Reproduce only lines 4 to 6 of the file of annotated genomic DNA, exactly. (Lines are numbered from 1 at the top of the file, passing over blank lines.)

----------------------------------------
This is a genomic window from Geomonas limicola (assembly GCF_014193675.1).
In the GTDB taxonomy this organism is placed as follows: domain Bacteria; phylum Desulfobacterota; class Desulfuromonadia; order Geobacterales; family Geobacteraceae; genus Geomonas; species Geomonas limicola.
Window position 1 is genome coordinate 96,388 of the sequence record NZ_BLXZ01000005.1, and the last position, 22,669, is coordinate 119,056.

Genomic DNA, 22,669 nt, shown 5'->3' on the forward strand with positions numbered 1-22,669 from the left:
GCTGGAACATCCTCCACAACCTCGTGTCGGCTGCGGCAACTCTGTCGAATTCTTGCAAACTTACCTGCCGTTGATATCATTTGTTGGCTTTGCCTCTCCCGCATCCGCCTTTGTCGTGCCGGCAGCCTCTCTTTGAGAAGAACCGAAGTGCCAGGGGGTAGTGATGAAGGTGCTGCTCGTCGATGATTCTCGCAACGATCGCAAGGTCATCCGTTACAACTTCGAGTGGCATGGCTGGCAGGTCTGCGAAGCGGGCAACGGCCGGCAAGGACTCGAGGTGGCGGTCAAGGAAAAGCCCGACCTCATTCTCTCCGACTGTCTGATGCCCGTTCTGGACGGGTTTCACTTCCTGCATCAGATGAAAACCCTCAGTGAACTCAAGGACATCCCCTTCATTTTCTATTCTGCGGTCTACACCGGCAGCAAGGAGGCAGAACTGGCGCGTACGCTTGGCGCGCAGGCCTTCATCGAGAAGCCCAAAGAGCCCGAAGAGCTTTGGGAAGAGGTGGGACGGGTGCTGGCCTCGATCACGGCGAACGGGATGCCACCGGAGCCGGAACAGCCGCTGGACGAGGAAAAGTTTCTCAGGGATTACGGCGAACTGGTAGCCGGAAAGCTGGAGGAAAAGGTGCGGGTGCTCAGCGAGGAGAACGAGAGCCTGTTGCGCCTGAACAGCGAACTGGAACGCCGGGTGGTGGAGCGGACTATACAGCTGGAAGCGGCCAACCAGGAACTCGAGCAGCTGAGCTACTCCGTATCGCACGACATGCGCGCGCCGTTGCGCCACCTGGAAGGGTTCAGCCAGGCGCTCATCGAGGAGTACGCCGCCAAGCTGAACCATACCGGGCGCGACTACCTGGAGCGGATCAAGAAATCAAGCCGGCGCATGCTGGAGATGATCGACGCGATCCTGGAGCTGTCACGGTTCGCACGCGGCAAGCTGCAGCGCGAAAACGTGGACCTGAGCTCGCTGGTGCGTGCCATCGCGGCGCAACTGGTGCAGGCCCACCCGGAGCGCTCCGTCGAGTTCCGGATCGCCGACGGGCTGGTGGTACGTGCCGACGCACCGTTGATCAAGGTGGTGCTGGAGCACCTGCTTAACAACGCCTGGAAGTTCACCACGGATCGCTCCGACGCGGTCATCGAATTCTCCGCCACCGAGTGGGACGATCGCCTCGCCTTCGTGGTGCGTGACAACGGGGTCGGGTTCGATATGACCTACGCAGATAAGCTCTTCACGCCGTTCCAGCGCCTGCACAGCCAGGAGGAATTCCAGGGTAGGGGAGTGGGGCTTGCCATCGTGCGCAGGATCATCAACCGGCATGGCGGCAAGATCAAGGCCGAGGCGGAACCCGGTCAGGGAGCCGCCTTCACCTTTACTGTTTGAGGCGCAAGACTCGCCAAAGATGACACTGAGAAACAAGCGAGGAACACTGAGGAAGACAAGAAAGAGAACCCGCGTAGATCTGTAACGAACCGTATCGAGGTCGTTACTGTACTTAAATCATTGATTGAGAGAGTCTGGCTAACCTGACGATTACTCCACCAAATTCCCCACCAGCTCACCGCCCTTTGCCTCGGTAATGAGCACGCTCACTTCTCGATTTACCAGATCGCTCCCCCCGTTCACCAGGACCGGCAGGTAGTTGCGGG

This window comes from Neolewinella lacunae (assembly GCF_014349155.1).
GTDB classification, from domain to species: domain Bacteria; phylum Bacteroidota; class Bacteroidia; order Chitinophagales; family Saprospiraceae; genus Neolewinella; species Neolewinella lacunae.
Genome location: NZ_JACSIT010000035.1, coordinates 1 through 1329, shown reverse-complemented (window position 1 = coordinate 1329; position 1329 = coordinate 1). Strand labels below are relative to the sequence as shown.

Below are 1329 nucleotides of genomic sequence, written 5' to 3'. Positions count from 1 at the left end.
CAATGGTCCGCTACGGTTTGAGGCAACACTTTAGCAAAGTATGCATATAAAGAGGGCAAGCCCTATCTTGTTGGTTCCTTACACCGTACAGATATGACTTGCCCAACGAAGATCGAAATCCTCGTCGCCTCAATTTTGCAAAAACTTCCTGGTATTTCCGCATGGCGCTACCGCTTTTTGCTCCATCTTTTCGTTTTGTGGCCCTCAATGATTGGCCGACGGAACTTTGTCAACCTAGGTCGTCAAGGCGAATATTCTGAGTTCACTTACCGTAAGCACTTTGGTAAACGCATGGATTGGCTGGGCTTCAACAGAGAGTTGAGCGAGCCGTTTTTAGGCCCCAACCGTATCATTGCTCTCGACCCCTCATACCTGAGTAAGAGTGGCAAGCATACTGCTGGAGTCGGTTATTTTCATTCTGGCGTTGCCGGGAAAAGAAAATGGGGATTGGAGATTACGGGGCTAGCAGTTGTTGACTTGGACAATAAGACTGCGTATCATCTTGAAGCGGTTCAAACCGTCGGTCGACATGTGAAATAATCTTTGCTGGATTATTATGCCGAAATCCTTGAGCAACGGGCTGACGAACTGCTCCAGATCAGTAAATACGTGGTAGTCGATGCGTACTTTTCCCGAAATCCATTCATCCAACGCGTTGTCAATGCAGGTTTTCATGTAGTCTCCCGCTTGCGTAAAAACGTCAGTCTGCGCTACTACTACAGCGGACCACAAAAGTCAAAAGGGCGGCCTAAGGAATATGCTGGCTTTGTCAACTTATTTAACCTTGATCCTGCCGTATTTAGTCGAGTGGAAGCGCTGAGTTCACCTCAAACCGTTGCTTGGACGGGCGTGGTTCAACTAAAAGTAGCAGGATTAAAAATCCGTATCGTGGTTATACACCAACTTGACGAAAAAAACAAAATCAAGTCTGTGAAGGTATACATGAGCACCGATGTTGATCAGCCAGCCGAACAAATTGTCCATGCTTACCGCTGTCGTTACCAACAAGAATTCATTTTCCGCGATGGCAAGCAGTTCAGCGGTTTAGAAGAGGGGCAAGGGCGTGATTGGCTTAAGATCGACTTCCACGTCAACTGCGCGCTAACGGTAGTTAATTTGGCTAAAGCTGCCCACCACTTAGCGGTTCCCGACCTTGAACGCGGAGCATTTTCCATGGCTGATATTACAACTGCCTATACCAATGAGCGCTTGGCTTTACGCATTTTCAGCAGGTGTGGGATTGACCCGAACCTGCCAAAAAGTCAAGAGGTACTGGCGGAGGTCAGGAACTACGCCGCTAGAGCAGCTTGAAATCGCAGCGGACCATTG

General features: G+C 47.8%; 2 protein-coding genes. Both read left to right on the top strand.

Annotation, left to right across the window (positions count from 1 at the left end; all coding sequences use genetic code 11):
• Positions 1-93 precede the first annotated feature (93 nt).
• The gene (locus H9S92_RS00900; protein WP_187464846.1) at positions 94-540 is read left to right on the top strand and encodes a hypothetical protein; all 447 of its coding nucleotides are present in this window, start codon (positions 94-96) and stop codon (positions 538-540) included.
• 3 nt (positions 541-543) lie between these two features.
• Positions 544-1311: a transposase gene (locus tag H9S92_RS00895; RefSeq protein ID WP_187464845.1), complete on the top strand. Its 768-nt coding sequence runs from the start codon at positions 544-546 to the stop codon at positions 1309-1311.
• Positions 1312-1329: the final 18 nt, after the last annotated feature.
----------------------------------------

Genomic DNA, 22,669 nt, shown 5'->3' on the forward strand with positions numbered 1-22,669 from the left:
GCTGGAACATCCTCCACAACCTCGTGTCGGCTGCGGCAACTCTGTCGAATTCTTGCAAACTTACCTGCCGTTGATATCATTTGTTGGCTTTGCCTCTCCCGCATCCGCCTTTGTCGTGCCGGCAGCCTCTCTTTGAGAAGAACCGAAGTGCCAGGGGGTAGTGATGAAGGTGCTGCTCGTCGATGATTCTCGCAACGATCGCAAGGTCATCCGTTACAACTTCGAGTGGCATGGCTGGCAGGTCTGCGAAGCGGGCAACGGCCGGCAAGGACTCGAGGTGGCGGTCAAGGAAAAGCCCGACCTCATTCTCTCCGACTGTCTGATGCCCGTTCTGGACGGGTTTCACTTCCTGCATCAGATGAAAACCCTCAGTGAACTCAAGGACATCCCCTTCATTTTCTATTCTGCGGTCTACACCGGCAGCAAGGAGGCAGAACTGGCGCGTACGCTTGGCGCGCAGGCCTTCATCGAGAAGCCCAAAGAGCCCGAAGAGCTTTGGGAAGAGGTGGGACGGGTGCTGGCCTCGATCACGGCGAACGGGATGCCACCGGAGCCGGAACAGCCGCTGGACGAGGAAAAGTTTCTCAGGGATTACGGCGAACTGGTAGCCGGAAAGCTGGAGGAAAAGGTGCGGGTGCTCAGCGAGGAGAACGAGAGCCTGTTGCGCCTGAACAGCGAACTGGAACGCCGGGTGGTGGAGCGGACTATACAGCTGGAAGCGGCCAACCAGGAACTCGAGCAGCTGAGCTACTCCGTATCGCACGACATGCGCGCGCCGTTGCGCCACCTGGAAGGGTTCAGCCAGGCGCTCATCGAGGAGTACGCCGCCAAGCTGAACCATACCGGGCGCGACTACCTGGAGCGGATCAAGAAATCAAGCCGGCGCATGCTGGAGATGATCGACGCGATCCTGGAGCTGTCACGGTTCGCACGCGGCAAGCTGCAGCGCGAAAACGTGGACCTGAGCTCGCTGGTGCGTGCCATCGCGGCGCAACTGGTGCAGGCCCACCCGGAGCGCTCCGTCGAGTTCCGGATCGCCGACGGGCTGGTGGTACGTGCCGACGCACCGTTGATCAAGGTGGTGCTGGAGCACCTGCTTAACAACGCCTGGAAGTTCACCACGGATCGCTCCGACGCGGTCATCGAATTCTCCGCCACCGAGTGGGACGATCGCCTCGCCTTCGTGGTGCGTGACAACGGGGTCGGGTTCGATATGACCTACGCAGATAAGCTCTTCACGCCGTTCCAGCGCCTGCACAGCCAGGAGGAATTCCAGGGTAGGGGAGTGGGGCTTGCCATCGTGCGCAGGATCATCAACCGGCATGGCGGCAAGATCAAGGCCGAGGCGGAACCCGGTCAGGGAGCCGCCTTCACCTTTACTGTTTGAGGCGCAAGACTCGCCAAAGATGACACTGAGAAACAAGCGAGGAACACTGAGGAAGACAAGAAAGAGAACCCGCGTAGATCTGTAACGAACCGTATCGAGGTCGTTACTGTACTTAAATCATTGATTGAGAGAGTCTGGCTAACCTGACGATTACTCCACCAAATTCCCCACCAGCTCACCGCCCTTTGCCTCGGTAATGAGCACGCTCACTTCTCGATTTACCAGATCGCTCCCCCCGTTCACCAGGACCGGCAGGTAGTTGCGGG

This window comes from Neolewinella lacunae (assembly GCF_014349155.1).